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Nutrition & Fitness Newsletter

Superfoods of the Season


There's so much talk of "superfoods" and their special healing powers.  Acai for constipation, gogi berries for brain health and so on...  As if we need to find foods from distant places to enhance our health or fix all our problems.  These exotic foods can be expensive and difficult to find.  What if we could get the same health benefits from foods that's growing locally, found in the Farmer's market or your local grocery store and save money!  These local foods are just as good even though they may not have exotic names and come from far away places.  You may already have some these super stars in your freezer or refrigerator now.  They don't even have to be in season, some can be found in the freezer and be just as nutritious.  

Here are a few of those foods and their amazing super powers:
  • Berries - The partial list is - strawberries, blueberries, raspberries and blackberries.  Berries are definitely high on the list for their powerful cancer fighting antioxidants such as anthocyanins, resveratrol.  It's all in the colors, berries in some cases have 10 times the antioxidants of other fruits and vegetables.  Besides, their antioxidative qualities, berry may protect against high blood sugar levels and reduce inflammation.  Additionally, berries are low calorie, high in fiber and naturally sweet.

  • Cruciferious Vegetables - These are in the vegetable family of kale, cabbage, broccoli, cauliflower and collard greens.  Various components in cruciferous vegetables have been linked to lower cancer risks.  Some have shown the ability to stop the growth of cancer cells for tumors in the breast and uterine lining (endometrium).  Additionally, benefits in preventing lung, colon, liver, and cervix cancer, according to the American Institute for Cancer Research.  Studies that track the diets of people over time have found that diets high in cruciferous vegetables are linked to lower rates of prostate cancer.  Lab studies show that one of the phytochemicals found in cruciferous vegetables - sulforaphane - can stimulate enzymes in the body that detoxify carcinogens before they can damage cells.  Moreover, cruciferious vegetables can be protective against heart disease.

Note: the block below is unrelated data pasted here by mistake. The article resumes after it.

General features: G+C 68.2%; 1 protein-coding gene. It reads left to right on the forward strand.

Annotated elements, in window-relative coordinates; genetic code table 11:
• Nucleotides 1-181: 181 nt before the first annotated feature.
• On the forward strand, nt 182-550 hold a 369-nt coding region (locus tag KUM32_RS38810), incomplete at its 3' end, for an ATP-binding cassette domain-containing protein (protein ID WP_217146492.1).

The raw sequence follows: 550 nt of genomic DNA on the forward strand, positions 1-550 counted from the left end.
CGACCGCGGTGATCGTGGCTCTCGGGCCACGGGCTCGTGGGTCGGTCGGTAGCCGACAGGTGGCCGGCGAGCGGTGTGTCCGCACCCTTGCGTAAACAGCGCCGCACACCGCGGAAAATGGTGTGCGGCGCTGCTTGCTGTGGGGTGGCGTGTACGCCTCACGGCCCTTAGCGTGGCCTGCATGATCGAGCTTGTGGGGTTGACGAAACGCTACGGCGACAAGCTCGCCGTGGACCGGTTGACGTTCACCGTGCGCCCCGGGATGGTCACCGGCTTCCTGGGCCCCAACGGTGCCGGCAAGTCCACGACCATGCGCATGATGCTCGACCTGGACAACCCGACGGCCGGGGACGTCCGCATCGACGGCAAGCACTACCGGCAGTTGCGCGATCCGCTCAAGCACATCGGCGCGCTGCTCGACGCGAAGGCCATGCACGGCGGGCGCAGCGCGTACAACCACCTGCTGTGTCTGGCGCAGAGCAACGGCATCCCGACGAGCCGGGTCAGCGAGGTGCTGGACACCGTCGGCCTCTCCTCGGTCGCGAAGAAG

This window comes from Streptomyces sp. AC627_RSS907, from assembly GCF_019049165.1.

• Tomatoes - Tomatoes are the major dietary source of the antioxidant lycopene, which has been linked to many health benefits, including reduced risk of heart disease and cancer, especially bone, lung, and prostate cancers.  Lycopene may also improve cholesterol and triglyceride levels.  Tomatoes are also a good source of lutein and zeaxanthin, two other carotenoids, which have been associated with protection against age-related macular degeneration.  Additionally, they are a good source of vitamin C, potassium, folate, and vitamin K.

  • Nuts & Seeds - Examples are almonds, walnuts, pecans, pumpkin seeds and sunflower seeds.  These are a great source of plant protein, have plenty of dietary fiber, and are high in heart-healthy mono-and polyunsaturated fats (including plant omega-3 fatty acids) and low in saturated fats.  They contain many vitamins and minerals (such as vitamin E, magnesium, phosphorus, copper, and manganese) and a plethora of plant chemicals with potential antioxidant and anti-inflammatory properties.  Nuts and seeds may lower the risk of developing high blood pressure, cardiovascular disease, and cancer.  Evidence from clinical trials has suggest nut consumption may improve cholesterol and triglyceride levels, insulin resistance and oxidative stress.

Here are few reasons to visit with a nutritionist/personal trainer/health coach: relieve tension and stress in the body, properly train or progress in an activity, improve your microbiome, assess nutrient intake, disease prevention through diets based on science, and proper exercise, maximize exercise performance, improve sleep quality, enhance mental clarity, optimize digestion and nutrient absorption, establish long-term healthy habits, meal planning for a whole foods diet and eat in a way to sustain the planet.  Please consider Sheri for nutrition counseling, health coaching and/or fitness training appointments to help you develop a healthier lifestyle for you and the planet.


Added Sugars in School Meals

A recent study in published in Nutrient found that during the period of 2014-2015 more than 90% of schools that served breakfast exceeded the recommended limit of added sugars specified in the Dietary Guidelines for Americans.  Moreover, 70% of the schools serving lunch exceed the same guidelines for added sugars.  On average, added sugars were 17% of total calories for breakfast and 11% of total calories for lunch.  Parents, you may want to monitor what your children are having in their school meals.  Ref: Nutrients 2021, 13(2), 471.

Sheri is a Certified Nutritionist with a master's degree in nutrition, with over 19 years of clinical counseling experience, an ACE-certified Personal Trainer with advanced certifications in medical exercise, senior fitness and health coaching.  All nutrition consultations include exercise guidance, dietary analysis and meal plans to meet your individual lifestyle, calorie and nutritional needs.

Free introductory 15-minute appointments are also available.

To schedule an appointment with Sheri Mar, email:  or call:  206.789.6440

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